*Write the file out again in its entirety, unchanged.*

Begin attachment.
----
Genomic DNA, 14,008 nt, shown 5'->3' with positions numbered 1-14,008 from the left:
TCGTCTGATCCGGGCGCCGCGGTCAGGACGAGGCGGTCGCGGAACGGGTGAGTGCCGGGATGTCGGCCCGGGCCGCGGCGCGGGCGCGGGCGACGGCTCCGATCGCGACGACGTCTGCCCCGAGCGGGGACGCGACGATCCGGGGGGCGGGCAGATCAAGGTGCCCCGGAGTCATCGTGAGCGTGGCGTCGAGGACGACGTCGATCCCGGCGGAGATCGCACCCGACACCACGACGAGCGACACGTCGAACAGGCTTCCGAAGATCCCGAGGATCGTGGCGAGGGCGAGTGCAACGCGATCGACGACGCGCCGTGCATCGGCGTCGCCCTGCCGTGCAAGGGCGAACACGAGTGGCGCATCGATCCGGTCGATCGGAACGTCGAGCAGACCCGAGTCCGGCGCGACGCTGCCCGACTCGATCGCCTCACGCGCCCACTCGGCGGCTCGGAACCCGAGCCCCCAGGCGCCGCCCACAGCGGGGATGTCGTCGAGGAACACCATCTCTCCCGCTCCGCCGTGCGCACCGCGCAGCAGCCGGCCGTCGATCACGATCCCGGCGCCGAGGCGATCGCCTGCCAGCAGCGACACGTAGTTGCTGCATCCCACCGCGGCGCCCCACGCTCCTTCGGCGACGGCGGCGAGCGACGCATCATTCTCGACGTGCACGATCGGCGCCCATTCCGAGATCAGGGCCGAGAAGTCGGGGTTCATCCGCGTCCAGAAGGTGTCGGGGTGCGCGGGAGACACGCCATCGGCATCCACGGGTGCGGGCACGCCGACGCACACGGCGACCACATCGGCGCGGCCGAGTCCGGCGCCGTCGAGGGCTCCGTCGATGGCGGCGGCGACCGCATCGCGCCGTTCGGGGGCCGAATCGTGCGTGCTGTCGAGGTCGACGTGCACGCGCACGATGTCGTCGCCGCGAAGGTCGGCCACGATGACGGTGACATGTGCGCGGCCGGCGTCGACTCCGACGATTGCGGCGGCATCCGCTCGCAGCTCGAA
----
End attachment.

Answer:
Genomic DNA, 14,008 nt, shown 5'->3' with positions numbered 1-14,008 from the left:
TCGTCTGATCCGGGCGCCGCGGTCAGGACGAGGCGGTCGCGGAACGGGTGAGTGCCGGGATGTCGGCCCGGGCCGCGGCGCGGGCGCGGGCGACGGCTCCGATCGCGACGACGTCTGCCCCGAGCGGGGACGCGACGATCCGGGGGGCGGGCAGATCAAGGTGCCCCGGAGTCATCGTGAGCGTGGCGTCGAGGACGACGTCGATCCCGGCGGAGATCGCACCCGACACCACGACGAGCGACACGTCGAACAGGCTTCCGAAGATCCCGAGGATCGTGGCGAGGGCGAGTGCAACGCGATCGACGACGCGCCGTGCATCGGCGTCGCCCTGCCGTGCAAGGGCGAACACGAGTGGCGCATCGATCCGGTCGATCGGAACGTCGAGCAGACCCGAGTCCGGCGCGACGCTGCCCGACTCGATCGCCTCACGCGCCCACTCGGCGGCTCGGAACCCGAGCCCCCAGGCGCCGCCCACAGCGGGGATGTCGTCGAGGAACACCATCTCTCCCGCTCCGCCGTGCGCACCGCGCAGCAGCCGGCCGTCGATCACGATCCCGGCGCCGAGGCGATCGCCTGCCAGCAGCGACACGTAGTTGCTGCATCCCACCGCGGCGCCCCACGCTCCTTCGGCGACGGCGGCGAGCGACGCATCATTCTCGACGTGCACGATCGGCGCCCATTCCGAGATCAGGGCCGAGAAGTCGGGGTTCATCCGCGTCCAGAAGGTGTCGGGGTGCGCGGGAGACACGCCATCGGCATCCACGGGTGCGGGCACGCCGACGCACACGGCGACCACATCGGCGCGGCCGAGTCCGGCGCCGTCGAGGGCTCCGTCGATGGCGGCGGCGACCGCATCGCGCCGTTCGGGGGCCGAATCGTGCGTGCTGTCGAGGTCGACGTGCACGCGCACGATGTCGTCGCCGCGAAGGTCGGCCACGATGACGGTGACATGTGCGCGGCCGGCGTCGACTCCGACGATTGCGGCGGCATCCGCTCGCAGCTCGAA